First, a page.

counsellors contented, and were grateful and endued with sweet speech. They used to serve every one as each deserved in consequence of his position and honour. They were endued with shame. They were of rigid vows. They used to perform their ablutions on every sacred day. They used to smear themselves properly with perfumes and suspicious unguents. They were also to adorn their persons duly. They were observant of fasts and penances, were trustful, and utterers of Vedic hymns. The Sun never rose upon them while they lay asleep. They never outslept the moon. They always abstained from curds and pounded barley. They used every morning to look at clarified butter and other auspicious articles, and with senses withdrawn they used to recite the Vedas and worship Brahmanas with gifts. Their discourse was always virtuous, and they never accepted gifts. They always went to sleep at midnight and never slept during the day. They always used to take pleasure in showing compassion for the distressed, the helpless, the aged, the weak, the sick, and women, and enjoyed all their possessions by sharing these with them. They always used to assume and comfort the agitated, the cheerless, the anxious, the terrified, the diseased, the weak and emaciated, the robbed, and the afflicted. They followed the dictates of virtue and never injured one another. They were ready and well-disposed for action of every kind (that deserved to be accomplished). They used to serve and wait with reverence upon seniors and aged individuals. They duly worshipped Pitris, deities, and guests, and ate every day what was left after gratifying these. They were firmly devoted to truth and penances. None amongst them ate singly any food that was good, and none had congress with other people's wives. As regards compassion, they behaved towards all creatures as towards their own selves. They never allowed the emission of the vital seed into empty space, into inferior animals, into forbidden wombs, or on sacred days. They were always distinguished for gifts, for cleverness, for simplicity, for hopeful exertion, for humility, for friendliness, and for forgiveness. And, O puissant one, truth, charity, penance, purity, compassion, soft speeches and absence of animosity towards friends,--all these were always in them. Slumber, procrastination, fretfulness, envy, and want of foresight, discontent, melancholy, cupidity never assailed them. In consequence of the Danavas having been distinguished for these good qualities, I dwelt with them from the beginning of the creation for many yugas together. Times were altered, and that alteration brought about an alteration in the character of the Danavas. I saw that virtue and morality deserted them and they began to own the sway of lust and wrath. Persons, though themselves inferior in attainments, began to cherish animosities towards seniors in age possessed of superior qualifications, and while the latter, possessed of virtue and merit, used to speak upon proper topics in the midst of assemblies, the former began to ridicule or laugh at them. When reverend seniors in age came, the younger individuals, seated at their ease, refused to adore the former by rising up and saluting them with respect. In the presence of sires, sons began to exercise power (in matters that concerned sires alone). They that were not in receipt of wages accepted service and shamelessly proclaimed the fact, Those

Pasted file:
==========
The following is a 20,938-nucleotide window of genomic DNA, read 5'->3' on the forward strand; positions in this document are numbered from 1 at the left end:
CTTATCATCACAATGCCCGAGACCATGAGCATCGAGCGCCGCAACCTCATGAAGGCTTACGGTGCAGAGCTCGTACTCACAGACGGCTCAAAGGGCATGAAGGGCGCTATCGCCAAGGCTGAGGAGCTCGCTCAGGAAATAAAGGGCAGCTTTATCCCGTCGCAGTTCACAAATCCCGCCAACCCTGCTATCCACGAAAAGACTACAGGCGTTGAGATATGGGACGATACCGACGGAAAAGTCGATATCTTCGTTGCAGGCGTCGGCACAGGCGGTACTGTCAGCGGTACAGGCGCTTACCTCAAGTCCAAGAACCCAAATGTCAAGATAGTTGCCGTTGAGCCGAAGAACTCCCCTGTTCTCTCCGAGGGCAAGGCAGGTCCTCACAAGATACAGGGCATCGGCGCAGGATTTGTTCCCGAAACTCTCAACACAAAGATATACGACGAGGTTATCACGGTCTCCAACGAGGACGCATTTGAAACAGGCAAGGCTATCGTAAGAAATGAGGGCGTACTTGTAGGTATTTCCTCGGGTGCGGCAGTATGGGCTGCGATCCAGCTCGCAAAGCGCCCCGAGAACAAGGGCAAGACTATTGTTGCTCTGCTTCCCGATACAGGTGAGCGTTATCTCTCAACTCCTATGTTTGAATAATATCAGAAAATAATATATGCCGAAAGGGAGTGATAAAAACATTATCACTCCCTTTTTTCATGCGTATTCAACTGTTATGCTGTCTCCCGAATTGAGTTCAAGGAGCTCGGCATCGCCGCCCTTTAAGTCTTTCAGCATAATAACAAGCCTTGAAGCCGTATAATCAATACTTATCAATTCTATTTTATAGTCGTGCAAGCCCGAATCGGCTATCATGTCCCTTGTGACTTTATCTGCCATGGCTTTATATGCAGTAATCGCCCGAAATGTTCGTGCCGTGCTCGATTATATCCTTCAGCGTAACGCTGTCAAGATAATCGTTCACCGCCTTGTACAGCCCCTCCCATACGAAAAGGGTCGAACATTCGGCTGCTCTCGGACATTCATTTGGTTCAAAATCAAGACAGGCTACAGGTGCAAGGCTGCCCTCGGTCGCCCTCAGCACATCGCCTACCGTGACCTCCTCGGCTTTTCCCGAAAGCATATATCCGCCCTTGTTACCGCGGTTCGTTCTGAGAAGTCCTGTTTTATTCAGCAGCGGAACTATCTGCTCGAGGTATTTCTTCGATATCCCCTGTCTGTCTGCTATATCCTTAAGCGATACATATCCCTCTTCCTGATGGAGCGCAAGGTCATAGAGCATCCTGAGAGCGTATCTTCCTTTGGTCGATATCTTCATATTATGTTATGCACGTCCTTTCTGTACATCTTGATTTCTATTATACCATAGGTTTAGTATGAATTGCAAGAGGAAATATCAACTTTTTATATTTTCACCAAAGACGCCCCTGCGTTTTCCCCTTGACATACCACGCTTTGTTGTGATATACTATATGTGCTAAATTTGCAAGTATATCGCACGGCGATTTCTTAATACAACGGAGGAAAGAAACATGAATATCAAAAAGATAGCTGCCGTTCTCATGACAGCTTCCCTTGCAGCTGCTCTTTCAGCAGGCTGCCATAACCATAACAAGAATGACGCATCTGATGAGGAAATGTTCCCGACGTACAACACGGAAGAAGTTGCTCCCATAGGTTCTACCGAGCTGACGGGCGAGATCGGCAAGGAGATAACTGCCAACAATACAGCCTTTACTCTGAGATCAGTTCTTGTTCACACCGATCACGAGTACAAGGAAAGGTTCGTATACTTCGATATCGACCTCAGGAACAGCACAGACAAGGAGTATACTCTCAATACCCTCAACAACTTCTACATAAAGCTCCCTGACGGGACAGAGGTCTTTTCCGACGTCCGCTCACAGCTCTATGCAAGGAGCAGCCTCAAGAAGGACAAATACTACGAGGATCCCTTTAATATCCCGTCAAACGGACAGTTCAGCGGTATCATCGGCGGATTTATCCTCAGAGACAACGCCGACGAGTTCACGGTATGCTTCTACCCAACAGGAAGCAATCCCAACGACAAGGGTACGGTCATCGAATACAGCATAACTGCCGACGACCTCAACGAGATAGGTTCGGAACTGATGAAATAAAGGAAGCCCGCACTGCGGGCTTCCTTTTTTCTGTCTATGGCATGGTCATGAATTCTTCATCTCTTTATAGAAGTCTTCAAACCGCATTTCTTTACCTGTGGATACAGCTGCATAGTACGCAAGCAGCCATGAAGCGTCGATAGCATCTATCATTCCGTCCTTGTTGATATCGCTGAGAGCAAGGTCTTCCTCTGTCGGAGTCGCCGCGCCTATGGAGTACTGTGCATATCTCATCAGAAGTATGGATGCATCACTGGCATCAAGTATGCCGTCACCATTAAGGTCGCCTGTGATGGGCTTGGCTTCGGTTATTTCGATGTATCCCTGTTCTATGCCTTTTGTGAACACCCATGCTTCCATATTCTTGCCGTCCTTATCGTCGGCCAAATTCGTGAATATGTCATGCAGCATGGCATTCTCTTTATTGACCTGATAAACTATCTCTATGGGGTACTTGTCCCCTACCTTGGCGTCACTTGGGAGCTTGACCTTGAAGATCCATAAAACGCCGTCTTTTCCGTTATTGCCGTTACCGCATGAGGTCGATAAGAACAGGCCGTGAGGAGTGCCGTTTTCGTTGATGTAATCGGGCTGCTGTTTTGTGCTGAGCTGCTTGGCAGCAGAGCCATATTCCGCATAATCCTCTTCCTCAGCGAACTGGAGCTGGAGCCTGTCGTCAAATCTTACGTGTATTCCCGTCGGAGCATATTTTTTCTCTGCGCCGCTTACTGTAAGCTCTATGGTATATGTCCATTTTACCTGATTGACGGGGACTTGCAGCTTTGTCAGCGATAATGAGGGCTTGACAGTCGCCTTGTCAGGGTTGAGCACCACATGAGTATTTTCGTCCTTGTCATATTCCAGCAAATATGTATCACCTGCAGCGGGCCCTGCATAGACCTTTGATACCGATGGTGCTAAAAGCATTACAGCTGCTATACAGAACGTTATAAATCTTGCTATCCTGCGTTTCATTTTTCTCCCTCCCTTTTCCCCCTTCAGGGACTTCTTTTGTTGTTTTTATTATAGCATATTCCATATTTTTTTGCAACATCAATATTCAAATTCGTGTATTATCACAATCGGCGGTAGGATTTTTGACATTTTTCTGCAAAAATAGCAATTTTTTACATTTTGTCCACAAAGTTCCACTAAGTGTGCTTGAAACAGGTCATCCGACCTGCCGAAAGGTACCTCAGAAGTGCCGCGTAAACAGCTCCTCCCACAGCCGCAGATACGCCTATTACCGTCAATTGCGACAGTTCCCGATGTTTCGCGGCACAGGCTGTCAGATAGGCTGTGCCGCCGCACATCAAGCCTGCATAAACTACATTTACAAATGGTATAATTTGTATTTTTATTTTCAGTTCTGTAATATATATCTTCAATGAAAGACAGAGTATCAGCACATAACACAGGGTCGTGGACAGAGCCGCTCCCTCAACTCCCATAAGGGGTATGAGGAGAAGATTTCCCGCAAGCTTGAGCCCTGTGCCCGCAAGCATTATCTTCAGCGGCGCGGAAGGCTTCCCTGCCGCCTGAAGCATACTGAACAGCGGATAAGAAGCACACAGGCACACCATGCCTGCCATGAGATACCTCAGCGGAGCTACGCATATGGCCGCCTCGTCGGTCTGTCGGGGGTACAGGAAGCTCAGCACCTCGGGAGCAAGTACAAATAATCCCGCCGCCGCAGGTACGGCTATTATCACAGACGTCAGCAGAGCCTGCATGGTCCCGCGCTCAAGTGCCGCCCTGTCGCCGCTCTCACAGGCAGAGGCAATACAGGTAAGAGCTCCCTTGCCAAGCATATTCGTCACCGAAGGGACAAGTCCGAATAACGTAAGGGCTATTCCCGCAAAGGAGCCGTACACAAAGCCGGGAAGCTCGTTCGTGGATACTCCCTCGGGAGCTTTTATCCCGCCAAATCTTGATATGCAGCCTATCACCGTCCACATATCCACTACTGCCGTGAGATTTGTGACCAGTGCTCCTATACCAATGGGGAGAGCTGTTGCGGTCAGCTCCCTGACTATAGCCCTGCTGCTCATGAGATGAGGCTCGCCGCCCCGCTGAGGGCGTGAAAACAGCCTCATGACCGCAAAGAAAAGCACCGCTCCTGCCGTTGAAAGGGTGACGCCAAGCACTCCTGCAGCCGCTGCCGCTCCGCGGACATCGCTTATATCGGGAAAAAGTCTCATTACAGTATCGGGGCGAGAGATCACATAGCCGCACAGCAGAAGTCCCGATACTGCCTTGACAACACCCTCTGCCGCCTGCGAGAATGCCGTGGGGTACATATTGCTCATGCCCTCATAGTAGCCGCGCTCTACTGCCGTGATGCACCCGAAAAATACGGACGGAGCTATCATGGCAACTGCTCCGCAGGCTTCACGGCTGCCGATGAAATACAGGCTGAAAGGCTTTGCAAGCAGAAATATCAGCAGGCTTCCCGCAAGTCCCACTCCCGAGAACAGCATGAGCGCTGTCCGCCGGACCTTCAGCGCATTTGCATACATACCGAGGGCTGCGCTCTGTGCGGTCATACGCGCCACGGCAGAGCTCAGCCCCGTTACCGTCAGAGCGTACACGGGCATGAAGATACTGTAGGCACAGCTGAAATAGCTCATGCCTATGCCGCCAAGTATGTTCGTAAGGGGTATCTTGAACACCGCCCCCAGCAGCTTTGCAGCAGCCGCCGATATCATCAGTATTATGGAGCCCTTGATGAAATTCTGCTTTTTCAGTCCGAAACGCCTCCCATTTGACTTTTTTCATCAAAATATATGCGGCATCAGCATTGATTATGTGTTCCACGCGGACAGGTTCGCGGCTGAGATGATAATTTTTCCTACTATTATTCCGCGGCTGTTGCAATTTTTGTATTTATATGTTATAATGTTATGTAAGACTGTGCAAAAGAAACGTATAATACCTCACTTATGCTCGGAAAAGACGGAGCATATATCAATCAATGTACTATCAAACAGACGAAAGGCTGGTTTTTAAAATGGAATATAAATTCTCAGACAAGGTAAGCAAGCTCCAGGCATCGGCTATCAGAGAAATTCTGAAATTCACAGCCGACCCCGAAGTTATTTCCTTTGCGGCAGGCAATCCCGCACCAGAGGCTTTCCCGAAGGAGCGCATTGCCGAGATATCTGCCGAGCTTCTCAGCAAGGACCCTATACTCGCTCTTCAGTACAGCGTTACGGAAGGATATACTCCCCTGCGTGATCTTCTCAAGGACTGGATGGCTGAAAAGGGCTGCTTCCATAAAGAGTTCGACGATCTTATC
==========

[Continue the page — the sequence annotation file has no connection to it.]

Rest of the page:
amongst them that succeeded in amassing great wealth by doing unrighteous and censurable deeds came to be held in esteem. 1 During the night they began to indulge in loud screams and shrieks. Their homa fires ceased to send bright and upward flames. Sons began to lord it over sires, and wives dominated over husbands. Mothers, fathers, aged seniors, preceptors, guests, and guides ceased to command respect for their superior status. People ceased to bring up with affection their own offspring but began to desert them. Without giving away the defined portion in alms and reserving the fixed portion for offering it unto the gods, every one ate what he had. Indeed, without offering their goods to the deities in sacrifices and without sharing them with the Pitris, the gods, guests, and reverend seniors, they appropriated them to their own use shamelessly. Their cooks no longer professed any consideration for purity of mind, deed, and word. They ate what had been left uncovered. Their corn lay scattered in yards, exposed to devastation by crows and rats. Their milk remained exposed, and they began to touch clarified butter with hands unwashed after eating. 2 Their spades, domestic knives, baskets, and dishes and cups of white brass, and other utensils began to lie scattered in their houses. Their housewives abstained from looking after these. They no longer attained to the repairs of their houses and walls. Tethering their animals they abstained from giving them food and drink. 3 Disregarding children that only looked on, and without having fed their dependants, the Danavas ate what they had. They began to prepare payasa and krisara and dishes of meat and cakes and sashkuli (not for gods and guests) but for their own slaves, and commenced to eat the flesh of animals not killed in sacrifices. 4 They used to sleep even after the sun had risen. They made night of their morns. Day and night disputes and quarrels waxed in every house of theirs. They that were not respectable amongst them no longer showed any respect for those that deserve respect while the latter were seated in any place. Fallen off from their defined duties, they ceased to reverence those that had betaken themselves to the woods for leading a life of peace and divine contemplation. Intermixture of castes freely commenced among them. They ceased to attend to purity of person or mind. Brahmanas learned in the Vedas ceased to command respect among them. Those again that were ignorant of Richs were not condemned or punished. Both were treated on a footing of equality, those, that is, that deserved respect and those that deserved no respect. Their servant girls became wicked in behaviour, and began to wear necklaces of